The chief executive of the AQA exam board said he felt the B grade at A-level was assuming far greater importance / Getty Images

'There is quite a lot of value in obtaining other grades'

Teenagers who gain three B grade passes at A-level are in danger of being written off as failures, headteachers are warning.

University recruitment figures today showed record numbers of students had already signed up for courses this autumn - 401,540 compared with a previous highest figure of 397,670 recorded two years ago when scores of students were trying to avoid the introduction of fees of up to £9,000 a year in 2012.

Many universities told The Independent that their numbers had been swelled by being able to expand their intake by recruiting teenagers with at least one A grade and two B's under a new government policy.

One university, Exeter, said it was recruiting 600 extra students this year as a result of a 34 per cent rise in applications.  More than half the applicants had three A grade passes or better.

Professor Janice Kay, deputy vice-chancellor, said: "This has been our best year yet for applications and we look forward to welcoming a record intake of 4,600 students in September."

Brian Lightman, general secretary of the Association of School and College Leaders, said: "I'm worried about seeing people with B grades being labelled as failures.

"There is quite a lot of value in obtaining other grades and I think that is really important to note."

Andrew Hall, chief executive of the AQA exam board, added that he felt the B grade at A-level was assuming far greater importance as a result of the Government's reforms.

However, Universities Minister David Willetts, said that the decision to allow universities to recruit unlimited numbers of students with ABB grade passes need not restrict the chances of those with a lower qualification.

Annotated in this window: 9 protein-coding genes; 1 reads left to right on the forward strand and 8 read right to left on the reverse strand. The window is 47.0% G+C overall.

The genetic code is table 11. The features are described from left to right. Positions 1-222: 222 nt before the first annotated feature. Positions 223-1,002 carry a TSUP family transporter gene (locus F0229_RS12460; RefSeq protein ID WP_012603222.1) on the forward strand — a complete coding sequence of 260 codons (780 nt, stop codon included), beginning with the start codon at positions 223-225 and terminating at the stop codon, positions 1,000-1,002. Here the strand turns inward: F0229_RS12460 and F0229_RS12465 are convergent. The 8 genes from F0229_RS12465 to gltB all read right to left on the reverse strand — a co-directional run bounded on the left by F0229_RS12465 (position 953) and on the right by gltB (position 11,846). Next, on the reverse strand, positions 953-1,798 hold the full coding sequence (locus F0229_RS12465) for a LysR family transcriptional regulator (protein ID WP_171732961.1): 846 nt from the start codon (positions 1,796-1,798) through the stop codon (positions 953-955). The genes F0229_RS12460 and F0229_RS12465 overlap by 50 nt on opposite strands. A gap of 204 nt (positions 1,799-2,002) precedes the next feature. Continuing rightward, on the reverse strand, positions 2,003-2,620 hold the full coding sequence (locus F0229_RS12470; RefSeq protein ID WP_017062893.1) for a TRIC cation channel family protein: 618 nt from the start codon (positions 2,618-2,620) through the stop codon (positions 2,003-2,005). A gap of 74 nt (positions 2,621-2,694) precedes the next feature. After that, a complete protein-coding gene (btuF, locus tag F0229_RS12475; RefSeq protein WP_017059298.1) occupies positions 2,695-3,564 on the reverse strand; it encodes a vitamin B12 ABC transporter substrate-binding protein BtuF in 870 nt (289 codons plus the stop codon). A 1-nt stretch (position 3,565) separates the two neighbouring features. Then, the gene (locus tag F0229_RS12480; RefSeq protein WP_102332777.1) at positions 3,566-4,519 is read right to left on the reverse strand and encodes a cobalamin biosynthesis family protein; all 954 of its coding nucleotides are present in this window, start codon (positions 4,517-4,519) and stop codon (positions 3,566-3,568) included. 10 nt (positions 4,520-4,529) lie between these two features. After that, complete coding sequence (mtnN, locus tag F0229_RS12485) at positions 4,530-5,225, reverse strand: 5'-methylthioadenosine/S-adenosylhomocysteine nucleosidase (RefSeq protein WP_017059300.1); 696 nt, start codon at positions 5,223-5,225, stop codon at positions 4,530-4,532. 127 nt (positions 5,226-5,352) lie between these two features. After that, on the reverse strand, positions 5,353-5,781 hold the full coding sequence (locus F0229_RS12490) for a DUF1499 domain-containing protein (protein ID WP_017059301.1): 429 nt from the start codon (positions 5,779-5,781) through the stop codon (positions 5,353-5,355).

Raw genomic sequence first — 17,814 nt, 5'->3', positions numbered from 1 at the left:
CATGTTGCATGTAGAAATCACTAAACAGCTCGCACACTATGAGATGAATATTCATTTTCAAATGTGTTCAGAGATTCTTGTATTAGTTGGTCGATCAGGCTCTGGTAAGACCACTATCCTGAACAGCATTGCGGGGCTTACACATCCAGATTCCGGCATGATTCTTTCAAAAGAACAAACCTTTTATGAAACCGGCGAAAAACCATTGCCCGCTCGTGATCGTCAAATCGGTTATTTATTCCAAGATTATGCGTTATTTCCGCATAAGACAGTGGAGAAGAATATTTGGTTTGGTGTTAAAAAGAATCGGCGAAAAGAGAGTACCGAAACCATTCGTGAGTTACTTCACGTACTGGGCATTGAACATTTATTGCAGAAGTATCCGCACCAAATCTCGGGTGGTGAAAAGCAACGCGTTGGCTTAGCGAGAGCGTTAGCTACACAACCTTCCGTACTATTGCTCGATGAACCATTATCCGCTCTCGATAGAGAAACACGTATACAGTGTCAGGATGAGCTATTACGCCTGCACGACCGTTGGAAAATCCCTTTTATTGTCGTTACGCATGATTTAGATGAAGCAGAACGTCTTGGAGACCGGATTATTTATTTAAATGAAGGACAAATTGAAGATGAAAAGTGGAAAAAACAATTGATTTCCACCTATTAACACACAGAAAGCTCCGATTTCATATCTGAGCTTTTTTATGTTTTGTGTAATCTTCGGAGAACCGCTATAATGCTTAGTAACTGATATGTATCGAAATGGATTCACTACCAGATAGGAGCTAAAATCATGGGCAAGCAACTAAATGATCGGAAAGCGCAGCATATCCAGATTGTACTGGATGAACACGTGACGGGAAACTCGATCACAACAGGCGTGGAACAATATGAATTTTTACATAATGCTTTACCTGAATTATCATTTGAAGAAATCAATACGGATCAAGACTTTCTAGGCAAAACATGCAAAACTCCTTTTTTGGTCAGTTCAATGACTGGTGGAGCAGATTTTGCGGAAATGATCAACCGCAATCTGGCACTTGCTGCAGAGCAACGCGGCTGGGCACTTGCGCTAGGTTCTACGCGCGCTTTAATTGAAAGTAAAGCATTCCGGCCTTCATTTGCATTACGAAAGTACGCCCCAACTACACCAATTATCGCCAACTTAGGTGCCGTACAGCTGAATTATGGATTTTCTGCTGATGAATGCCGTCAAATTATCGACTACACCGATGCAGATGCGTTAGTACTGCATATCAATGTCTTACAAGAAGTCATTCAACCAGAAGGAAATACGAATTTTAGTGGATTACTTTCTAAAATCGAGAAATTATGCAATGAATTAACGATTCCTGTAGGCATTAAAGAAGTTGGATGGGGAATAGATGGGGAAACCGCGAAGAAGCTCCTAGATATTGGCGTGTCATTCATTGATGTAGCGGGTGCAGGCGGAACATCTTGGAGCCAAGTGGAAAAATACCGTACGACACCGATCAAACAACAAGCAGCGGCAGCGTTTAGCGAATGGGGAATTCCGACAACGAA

"The ABB's only account for 120,000 places - that's roughly a third of the intake," he told The Independent. "There are still two-thirds of places left for the rest."

The latest figures from UCAS, the universities and colleges admission service, revealed that the number of students still seeking places through the clearing system was at its lowest level for four years - with 153,070 eligible to obtain places through clearing.  A further 75,710 are still awaiting confirmation of a place.

Mr Willetts said he thought that there might be fewer candidates obtaining places through clearing this year - as a result of so many students confirming places early.

At least six universities in the Russell Group - which represents 24 of the country's most research intensive higher education institutions - are not in the clearing system, having already filled up their places. They are Oxford, Cambridge, UCL, Imperial College, Bristol and the London School of Economics.

One university, Manchester, started off in clearing with 300 places available but this had been whittled down to 100 yesterday.  Those remaining were mainly in foreign languages - where there was a dearth of candidates because of yet another slump in the take-up of the subject.

Universities in the 1994 group, which represents 11 other research-based universities like Essex, Goldsmiths, University of London, Lancaster, Leicester, Loughborough and Sussex, said yesterday they still had a small number of places available for A-level candidates with high grades - but that they were being snapped up quickly.

Thousands of those eligible for clearing are still likely to be unable to find a place - as figures from last year showed only around 50,00 students entered university last autumn via the clearing system.

Meanwhile, UCAS revealed that around 40 per cent of the 3,800 callers who contacted their exams hotline on Thursday had asked careers advisers to give them details of other casreer options after receiving disappointing A-level results.  These included opting for alternative further education qualifications or trying vocational learning routes or training through employment. Others ought advice about taking a gap year.